Indiana’s 1st appearance in PIAA baseball finals ends with walk-off loss to Holy Ghost Prep

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Thursday, June 13, 2024 | 6:21 PM


STATE COLLEGE — Indiana reached the state finals for the first time, but like the WPIAL championship two weeks earlier, the Little Indians again watched someone else celebrate.

Holy Ghost Prep’s Mathew Riendeau lined a seventh-inning double into left field for a walk-off win over Indiana, 6-5, in the PIAA Class 4A final Thursday at Penn State’s Medlar Field at Lubrano Park.

Riendeau’s one-out hit scored Colin Davis, who‘d singled one batter earlier.

“It’s tough,” Indiana coach Dan Petroff said. “The hard part is I feel for my seniors. I’ll use it as motivation for our young guys. We’ll get back to the weight room in a couple of weeks, but we’re going to let this settle in.

“This was a loss, but there were two winners here in my opinion. You make the state finals, it’s not easy to do. A lot has to go your way, and it did.”

Indiana had a 5-2 lead before Holy Ghost Prep rallied with one run in the fifth, two in the sixth and one more in the seventh. It was maybe a little reminiscent of the WPIAL finals loss, where Indiana had a four-run lead get away.

The team left Penn State’s field understandably disappointed, but also appreciative.

“It felt good to finally be the one team to (reach the state finals) in our school history,” said senior Ben Ryan, who homered twice and scored three times. “Coming up short, it hurts a lot since we came this far. But there are a lot of positives to look at within our season.”

Indiana (16-11) entered the WPIAL playoffs as only a No. 9 seed, yet the Little Indians got hot in the playoffs and pushed their season into June.

“They’re hurting, but it’s a heck of a journey for our guys,” Petroff said. “I don’t want to put one game on our whole season, because I think we had a great season.”

Ryan and Charlie Manzi each had two hits and two RBIs for Indiana.

This was the first state title for District 1 champion Holy Ghost Prep (16-8), which lost to Montour in the 2022 finals. The Firebirds started seven sophomores, including Davis and Riendeau, whose hits combined for the winning run.

Sophomore leadoff batter Jake Keaser, a Virginia Tech commit, was twice hit by a pitch and scored both times.

“We talk about playing 21 hard outs every time we touch the field,” Holy Ghost coach Greg Olenski said. “Every out matters, and our guys really bought into that from day one.”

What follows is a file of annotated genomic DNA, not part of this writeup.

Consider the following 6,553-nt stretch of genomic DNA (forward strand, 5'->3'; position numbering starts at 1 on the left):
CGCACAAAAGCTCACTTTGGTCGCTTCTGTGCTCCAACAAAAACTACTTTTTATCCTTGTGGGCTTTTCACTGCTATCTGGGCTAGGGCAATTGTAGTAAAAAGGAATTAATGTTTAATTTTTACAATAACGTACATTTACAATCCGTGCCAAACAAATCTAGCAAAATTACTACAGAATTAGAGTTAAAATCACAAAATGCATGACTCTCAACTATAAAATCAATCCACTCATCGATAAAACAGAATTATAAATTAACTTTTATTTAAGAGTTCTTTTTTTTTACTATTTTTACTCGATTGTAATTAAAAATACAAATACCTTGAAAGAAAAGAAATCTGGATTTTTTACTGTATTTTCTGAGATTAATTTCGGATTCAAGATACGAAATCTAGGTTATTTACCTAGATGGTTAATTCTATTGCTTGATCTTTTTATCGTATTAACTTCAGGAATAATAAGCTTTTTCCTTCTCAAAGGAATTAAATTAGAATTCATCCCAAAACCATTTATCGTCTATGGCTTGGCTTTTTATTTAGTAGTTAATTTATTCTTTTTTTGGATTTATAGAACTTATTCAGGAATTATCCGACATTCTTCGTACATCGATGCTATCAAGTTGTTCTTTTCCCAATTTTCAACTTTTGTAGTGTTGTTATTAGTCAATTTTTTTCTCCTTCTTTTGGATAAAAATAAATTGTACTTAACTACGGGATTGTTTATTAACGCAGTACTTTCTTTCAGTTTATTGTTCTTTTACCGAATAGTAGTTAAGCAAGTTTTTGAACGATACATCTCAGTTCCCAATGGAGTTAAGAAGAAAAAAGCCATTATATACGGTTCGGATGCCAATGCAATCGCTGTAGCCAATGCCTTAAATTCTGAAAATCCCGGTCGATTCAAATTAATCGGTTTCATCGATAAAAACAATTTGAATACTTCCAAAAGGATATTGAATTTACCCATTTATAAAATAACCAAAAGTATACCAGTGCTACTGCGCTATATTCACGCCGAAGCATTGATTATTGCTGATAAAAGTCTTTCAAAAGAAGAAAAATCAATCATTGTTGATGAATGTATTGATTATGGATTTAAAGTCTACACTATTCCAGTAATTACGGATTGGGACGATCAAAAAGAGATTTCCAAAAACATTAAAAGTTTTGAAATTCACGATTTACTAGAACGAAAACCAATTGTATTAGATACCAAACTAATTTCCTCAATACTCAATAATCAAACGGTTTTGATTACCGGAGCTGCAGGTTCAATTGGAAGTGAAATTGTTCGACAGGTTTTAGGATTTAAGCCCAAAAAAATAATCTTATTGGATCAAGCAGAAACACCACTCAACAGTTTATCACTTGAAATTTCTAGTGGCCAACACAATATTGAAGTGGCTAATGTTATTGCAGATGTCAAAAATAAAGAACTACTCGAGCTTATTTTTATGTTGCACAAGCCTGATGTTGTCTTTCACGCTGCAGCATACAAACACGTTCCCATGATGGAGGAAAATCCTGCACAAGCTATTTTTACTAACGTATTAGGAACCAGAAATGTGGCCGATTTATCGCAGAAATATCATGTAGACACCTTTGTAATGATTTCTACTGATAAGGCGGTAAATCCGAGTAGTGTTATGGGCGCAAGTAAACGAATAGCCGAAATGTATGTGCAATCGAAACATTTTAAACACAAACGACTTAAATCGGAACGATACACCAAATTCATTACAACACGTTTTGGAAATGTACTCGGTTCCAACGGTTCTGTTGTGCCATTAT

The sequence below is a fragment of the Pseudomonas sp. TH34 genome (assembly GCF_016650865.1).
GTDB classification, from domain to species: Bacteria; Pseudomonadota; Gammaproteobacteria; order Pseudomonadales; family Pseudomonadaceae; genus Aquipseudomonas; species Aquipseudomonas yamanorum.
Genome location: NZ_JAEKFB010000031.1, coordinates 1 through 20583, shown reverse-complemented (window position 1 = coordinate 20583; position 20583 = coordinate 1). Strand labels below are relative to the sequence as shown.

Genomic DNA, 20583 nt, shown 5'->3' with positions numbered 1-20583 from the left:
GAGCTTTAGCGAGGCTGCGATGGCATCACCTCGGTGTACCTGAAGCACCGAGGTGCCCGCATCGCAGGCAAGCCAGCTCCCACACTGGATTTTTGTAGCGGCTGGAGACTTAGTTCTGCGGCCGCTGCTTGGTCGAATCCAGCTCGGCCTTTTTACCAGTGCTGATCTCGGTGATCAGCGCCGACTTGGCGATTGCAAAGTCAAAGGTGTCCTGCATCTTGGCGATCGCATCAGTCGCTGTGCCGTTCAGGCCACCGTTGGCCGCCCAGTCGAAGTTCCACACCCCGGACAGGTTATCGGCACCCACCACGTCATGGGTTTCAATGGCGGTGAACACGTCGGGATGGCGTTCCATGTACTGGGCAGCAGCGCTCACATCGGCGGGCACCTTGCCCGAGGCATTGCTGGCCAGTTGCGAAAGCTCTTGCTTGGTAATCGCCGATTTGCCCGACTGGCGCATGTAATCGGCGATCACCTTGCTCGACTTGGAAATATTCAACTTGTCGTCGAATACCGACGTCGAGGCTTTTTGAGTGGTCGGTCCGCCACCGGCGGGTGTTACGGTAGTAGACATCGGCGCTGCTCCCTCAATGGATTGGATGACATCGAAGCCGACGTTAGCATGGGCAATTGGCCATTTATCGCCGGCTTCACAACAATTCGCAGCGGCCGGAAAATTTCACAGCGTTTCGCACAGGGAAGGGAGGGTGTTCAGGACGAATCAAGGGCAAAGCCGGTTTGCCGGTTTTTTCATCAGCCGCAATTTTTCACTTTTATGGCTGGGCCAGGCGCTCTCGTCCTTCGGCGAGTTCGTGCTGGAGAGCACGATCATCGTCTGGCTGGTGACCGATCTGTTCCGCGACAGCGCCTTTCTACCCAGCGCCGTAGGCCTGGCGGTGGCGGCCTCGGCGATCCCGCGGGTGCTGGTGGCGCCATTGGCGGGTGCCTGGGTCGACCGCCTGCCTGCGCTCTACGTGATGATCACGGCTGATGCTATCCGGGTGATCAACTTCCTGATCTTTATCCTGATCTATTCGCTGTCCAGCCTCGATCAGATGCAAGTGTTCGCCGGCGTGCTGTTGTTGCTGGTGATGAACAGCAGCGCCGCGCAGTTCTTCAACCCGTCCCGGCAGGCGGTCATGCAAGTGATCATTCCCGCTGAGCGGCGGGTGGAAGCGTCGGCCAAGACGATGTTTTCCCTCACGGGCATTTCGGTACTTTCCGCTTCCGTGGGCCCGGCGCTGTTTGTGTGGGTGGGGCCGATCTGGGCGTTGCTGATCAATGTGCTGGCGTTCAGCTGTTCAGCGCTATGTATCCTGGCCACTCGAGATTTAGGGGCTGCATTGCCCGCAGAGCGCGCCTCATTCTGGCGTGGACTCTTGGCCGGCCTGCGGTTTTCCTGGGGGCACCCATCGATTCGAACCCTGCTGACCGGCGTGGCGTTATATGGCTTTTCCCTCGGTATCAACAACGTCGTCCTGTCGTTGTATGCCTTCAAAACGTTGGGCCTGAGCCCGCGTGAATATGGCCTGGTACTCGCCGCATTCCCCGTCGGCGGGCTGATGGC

Indiana starter Greg Minnick held Holy Ghost to three runs on one hit through four innings, but the Texas Tech recruit struggled with his control and allowed three runs. The right-handed junior walked three and hit three others, including the last batter he faced before reliever Ryan Okopal took over.

Minnick was replaced after 69 pitches, one batter into the fifth.

“We knew (Minnick) was a great power arm and we knew his stuff was electric,” Olenski said. “We knew he could get a little bit wild. … We just got the best of him today. He held us to one hit, so we were just there grinding out at-bats.”

Holy Ghost reliever Benjamin McNab pitched 2⅓ scoreless innings for the win. He replaced starter Justin Lucas, who allowed five runs on six hits and two walks in 4⅔ innings.

Indiana led 5-2 after scoring three runs in the fifth inning with two hits, two walks, a sacrifice fly and a Holy Ghost error.

Ryan, a Quinnipiac recruit, provided Indiana’s first two runs with solo homers in the first and fourth innings. Both were blasts that easily cleared the fence, prompting Holy Ghost to intentionally walk Ryan in the fifth and seventh.

“I don’t hear very many balls, but I heard both of them,” said Petroff, who coaches third base. “Those balls were hit as hard as any. … I don’t care if it’s MLB or Japan, those were the two hardest balls I’ve seen hit in a long, long time.”

The homers upped Ryan’s team-leading total to eight. He also entered the championship as Indiana’s leader in batting average, RBIs and extra base hits.

“Looking at all of their numbers, we knew Ben Ryan was their best guy,” Olenski said. “We knew he was the only guy that could really kill us, and he did. He hit two balls that are probably still traveling.”

Holy Ghost scored one run apiece in the second and third innings for a 2-1 lead.

In the second, Riendeau drew a two-out walk and scored from first base on a fly ball that dropped in left field for an error. The clear skies and overhead sun caused trouble for outfielders.

In the third, Minnick hit the first two Holy Ghost batters and walked the third to load the bases. Tyler Bergkoetter followed with an RBI single that scored Keaser, but Holy Ghost left the bases loaded when Minnick escaped with an inning-ending strikeout.

Indiana retook the lead with three runs in the fifth inning. Andrew McKee drove in one with a sacrifice fly. After Ryan and Hunter Martin walked, Manzi hit a two-run single for a 5-2 lead.

Holy Ghost rallied with one run in the fifth and two more in the sixth for a 5-5 tie.

Ryan was intentionally walked again in the seventh with one out and the bases empty. Indiana ended up stranding two runners in the inning.

“It’s pretty frustrating when you’re at a tied ballgame and you know you can do the job,” Ryan said. “To get the bat taken out of your hands, that hurts.”

Olenski called it an easy decision for anyone in Holy Ghost’s dugout.

“I think it was the smartest, most strategic move at that point,” Olenski said. “… The kid can swing the bat.”

Chris Harlan is a TribLive reporter covering sports. He joined the Trib in 2009 after seven years as a reporter at the Beaver County Times. He can be reached at charlan@triblive.com.

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